Within Alberta, there is a general sentiment that illegal gambling exists and that organized crime is involved to some extent (Smith and Wynne 1999). However, Smith and Wynne (1999) also point out that, while organized crime is almost certainly a supplier of illegal gambling, there is no evidence or belief that that they control the illegal gambling market. Rather, their activities are believed to be concentrated on more lucrative endeavours, such as drug dealing and prostitution.
Impacts of legal gambling on criminogenic problem gambling
Increased legal gambling availability could affect the amount of crime in a community by potentially increasing the number of criminogenic problem gamblers (Rosenthal and Lesieur 1996). Criminogenic problem gambling is defined as problem gambling that results in the gambler committing a criminal offence to support gambling habits.
Crime occurs in a percentage of problem gamblers
Problem gambling is associated with a range of negative consequences for the individual, his/her family, and society in general. One of these consequences is an increased rate of criminal offending among some problem gamblers. Rosenthal and Lesieur (1996) assert that criminogenic problem gambling typically occurs in the late stages of gambling addiction. After exhausting legal avenues of obtaining money to gamble with (e.g., wages and savings), the gambler becomes anxious and depressed, thereby compromising his/her judgment. In this phase of gambling addiction, individuals are preoccupied with obtaining money to gamble, and some of these individuals will resort to criminal offending to obtain funds to continue gambling.
It is certainly true that problem gamblers in treatment report frequent involvement in criminal activities. Several studies across European and North American countries have estimated that 21% to 85% of problem gamblers from Gamblers Anonymous (GA), counselling services, and in-patient treatment facilities have reported committing a criminal offence to maintain their gambling addiction (Blaszczynski and Silove 1996). In a subsequent study of problem gamblers, Blaszczynski, Steel, and McConaghy (1997), found that 58% of the sample committed a gambling-related offence and 21 % committed a non-gambling related offence. Similarly, Meyer and Fabian (1992) found that 55% of a sample of GA members reported that they committed crime to obtain money to gamble.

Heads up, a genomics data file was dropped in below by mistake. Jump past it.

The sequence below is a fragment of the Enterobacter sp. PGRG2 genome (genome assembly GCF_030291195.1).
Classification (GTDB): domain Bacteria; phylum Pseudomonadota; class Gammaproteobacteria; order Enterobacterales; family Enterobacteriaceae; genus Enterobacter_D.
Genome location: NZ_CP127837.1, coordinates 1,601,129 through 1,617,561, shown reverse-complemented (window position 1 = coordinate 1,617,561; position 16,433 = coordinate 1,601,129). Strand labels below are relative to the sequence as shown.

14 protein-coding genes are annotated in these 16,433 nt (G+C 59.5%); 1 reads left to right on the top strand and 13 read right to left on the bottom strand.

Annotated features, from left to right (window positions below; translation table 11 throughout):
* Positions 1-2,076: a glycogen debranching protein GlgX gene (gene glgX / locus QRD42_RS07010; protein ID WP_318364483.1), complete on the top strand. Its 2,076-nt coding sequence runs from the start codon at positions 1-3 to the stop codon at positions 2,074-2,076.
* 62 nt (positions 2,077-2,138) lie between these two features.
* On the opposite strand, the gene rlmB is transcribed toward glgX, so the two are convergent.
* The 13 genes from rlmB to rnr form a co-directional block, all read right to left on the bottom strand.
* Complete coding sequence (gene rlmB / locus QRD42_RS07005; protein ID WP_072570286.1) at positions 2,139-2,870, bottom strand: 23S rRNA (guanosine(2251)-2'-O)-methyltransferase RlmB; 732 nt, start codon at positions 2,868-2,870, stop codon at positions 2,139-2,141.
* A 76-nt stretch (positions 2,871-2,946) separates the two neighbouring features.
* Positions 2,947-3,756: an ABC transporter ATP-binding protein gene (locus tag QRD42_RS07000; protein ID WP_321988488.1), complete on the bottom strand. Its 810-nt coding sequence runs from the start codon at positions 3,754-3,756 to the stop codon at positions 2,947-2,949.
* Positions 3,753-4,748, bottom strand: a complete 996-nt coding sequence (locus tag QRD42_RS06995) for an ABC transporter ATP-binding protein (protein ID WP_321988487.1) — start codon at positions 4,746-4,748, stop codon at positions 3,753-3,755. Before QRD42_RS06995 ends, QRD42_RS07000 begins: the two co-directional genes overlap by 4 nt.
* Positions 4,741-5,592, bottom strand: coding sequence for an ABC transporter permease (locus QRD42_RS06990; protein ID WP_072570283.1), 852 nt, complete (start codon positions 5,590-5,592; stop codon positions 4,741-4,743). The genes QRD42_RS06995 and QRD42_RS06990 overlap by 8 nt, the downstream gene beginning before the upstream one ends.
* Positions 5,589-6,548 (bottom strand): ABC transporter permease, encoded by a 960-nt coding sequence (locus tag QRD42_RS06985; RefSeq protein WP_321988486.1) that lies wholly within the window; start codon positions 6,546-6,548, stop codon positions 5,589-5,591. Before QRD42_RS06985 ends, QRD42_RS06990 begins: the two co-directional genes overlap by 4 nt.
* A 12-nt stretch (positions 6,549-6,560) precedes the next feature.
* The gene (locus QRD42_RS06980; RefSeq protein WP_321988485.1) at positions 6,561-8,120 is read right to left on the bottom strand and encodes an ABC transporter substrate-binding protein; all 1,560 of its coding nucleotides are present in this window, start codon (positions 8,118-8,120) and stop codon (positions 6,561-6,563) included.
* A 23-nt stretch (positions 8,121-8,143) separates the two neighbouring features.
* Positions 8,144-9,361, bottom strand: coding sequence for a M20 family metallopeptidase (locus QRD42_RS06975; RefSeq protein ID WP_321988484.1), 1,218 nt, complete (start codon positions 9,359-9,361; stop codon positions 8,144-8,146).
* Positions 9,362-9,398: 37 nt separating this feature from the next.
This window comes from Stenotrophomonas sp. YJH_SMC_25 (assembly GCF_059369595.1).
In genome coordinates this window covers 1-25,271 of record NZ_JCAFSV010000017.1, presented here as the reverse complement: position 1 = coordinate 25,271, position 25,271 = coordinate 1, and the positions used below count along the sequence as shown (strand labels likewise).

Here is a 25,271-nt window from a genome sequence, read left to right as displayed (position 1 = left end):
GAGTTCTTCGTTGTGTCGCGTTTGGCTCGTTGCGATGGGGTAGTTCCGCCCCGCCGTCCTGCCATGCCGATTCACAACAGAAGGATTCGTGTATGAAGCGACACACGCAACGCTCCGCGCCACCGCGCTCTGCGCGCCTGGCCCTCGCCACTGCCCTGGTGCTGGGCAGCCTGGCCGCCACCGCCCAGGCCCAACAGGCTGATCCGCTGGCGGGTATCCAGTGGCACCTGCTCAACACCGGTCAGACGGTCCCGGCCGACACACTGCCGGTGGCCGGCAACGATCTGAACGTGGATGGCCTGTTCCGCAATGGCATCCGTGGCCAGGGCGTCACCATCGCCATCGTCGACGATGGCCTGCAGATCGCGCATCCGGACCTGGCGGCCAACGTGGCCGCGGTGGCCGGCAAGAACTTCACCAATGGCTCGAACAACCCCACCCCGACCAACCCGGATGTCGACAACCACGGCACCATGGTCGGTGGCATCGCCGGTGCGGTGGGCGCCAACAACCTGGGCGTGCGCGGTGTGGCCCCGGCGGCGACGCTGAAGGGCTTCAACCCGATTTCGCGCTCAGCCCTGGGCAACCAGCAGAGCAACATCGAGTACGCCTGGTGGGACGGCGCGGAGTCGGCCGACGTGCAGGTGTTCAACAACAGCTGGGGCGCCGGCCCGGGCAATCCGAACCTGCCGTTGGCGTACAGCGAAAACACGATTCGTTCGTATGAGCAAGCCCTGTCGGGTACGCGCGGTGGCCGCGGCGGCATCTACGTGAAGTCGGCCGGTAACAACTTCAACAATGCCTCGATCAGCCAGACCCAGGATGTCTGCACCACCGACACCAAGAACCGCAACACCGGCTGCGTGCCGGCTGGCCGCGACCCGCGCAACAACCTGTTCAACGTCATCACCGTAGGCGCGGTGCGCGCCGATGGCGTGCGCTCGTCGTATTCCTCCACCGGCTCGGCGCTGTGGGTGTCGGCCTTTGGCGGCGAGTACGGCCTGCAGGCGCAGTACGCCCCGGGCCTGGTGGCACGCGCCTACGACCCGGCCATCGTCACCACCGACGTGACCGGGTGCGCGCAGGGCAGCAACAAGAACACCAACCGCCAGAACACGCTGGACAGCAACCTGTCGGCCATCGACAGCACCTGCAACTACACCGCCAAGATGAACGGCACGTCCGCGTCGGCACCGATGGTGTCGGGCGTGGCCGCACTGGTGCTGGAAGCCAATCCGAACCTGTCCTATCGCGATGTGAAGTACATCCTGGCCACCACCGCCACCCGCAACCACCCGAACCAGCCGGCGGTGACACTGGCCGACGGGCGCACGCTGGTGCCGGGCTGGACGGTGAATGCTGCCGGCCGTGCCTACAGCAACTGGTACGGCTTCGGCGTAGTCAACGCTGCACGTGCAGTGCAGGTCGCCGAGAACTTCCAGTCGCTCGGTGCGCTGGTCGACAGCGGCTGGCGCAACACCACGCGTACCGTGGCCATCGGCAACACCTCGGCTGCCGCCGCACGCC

Most crimes committed by problem gamblers appear to be non-violent income-generating property crimes, such as embezzlement, cheque and credit card fraud, forgery, larceny, and tax evasion (Blaszczynski and Silove 1996). A small sub-set commits more serious offences that result in custodial sentences (as reviewed by Blaszczynski and Silove 1996). In a review of police records, Smith, Wynne, and Hartnagel (2003) corroborated that the most common offences that could be attributed to criminogenic problem gambling were theft, fraud, and family disputes. (4) The authors also caution that problems inherent with self-report data make estimating the magnitude of criminogenic problem gambling difficult.
The existing evidence indicates that a significant portion of problem gamblers commit crime to support gambling addiction. However, there are some causality issues with asserting that the crime committed by problem gamblers is caused by a gambling addiction. Many gamblers who commit offences have prior convictions (Meyer and Stadler 1999); and forensic populations have a significantly higher rate of problem gambling than the general population. In a review of the relationship between problem gambling and forensic populations it was found that approximately 30% of offenders met the criteria for problem gambling (Williams, Royston, and Hagen 2005). This is much higher than found in the general population, where past year prevalence of problem gambling ranges from 0.5% to 7.6% depending on the country (Williams, Volberg, and Stevens 2012).
Even though the literature demonstrates that forensic populations have higher rates of problem gambling and problem gamblers have higher rates of criminal offending, the nature and extent of this relationship remains unclear. One possibility is that the late phases of gambling addiction result in criminogenic problem gambling. Another possibility is that both criminal offending and problem gambling have common determinants. Cunningham-Williams, Grucza, Cottier, Womack, Books, Przybeck, Spitznagel, and Cloninger (2005) found a strong relationship between antisocial personality disorder (ASPD) and problem gambling, with a 6.1 times greater likelihood of an ASPD diagnosis in problem gamblers than in the general population. Furthermore...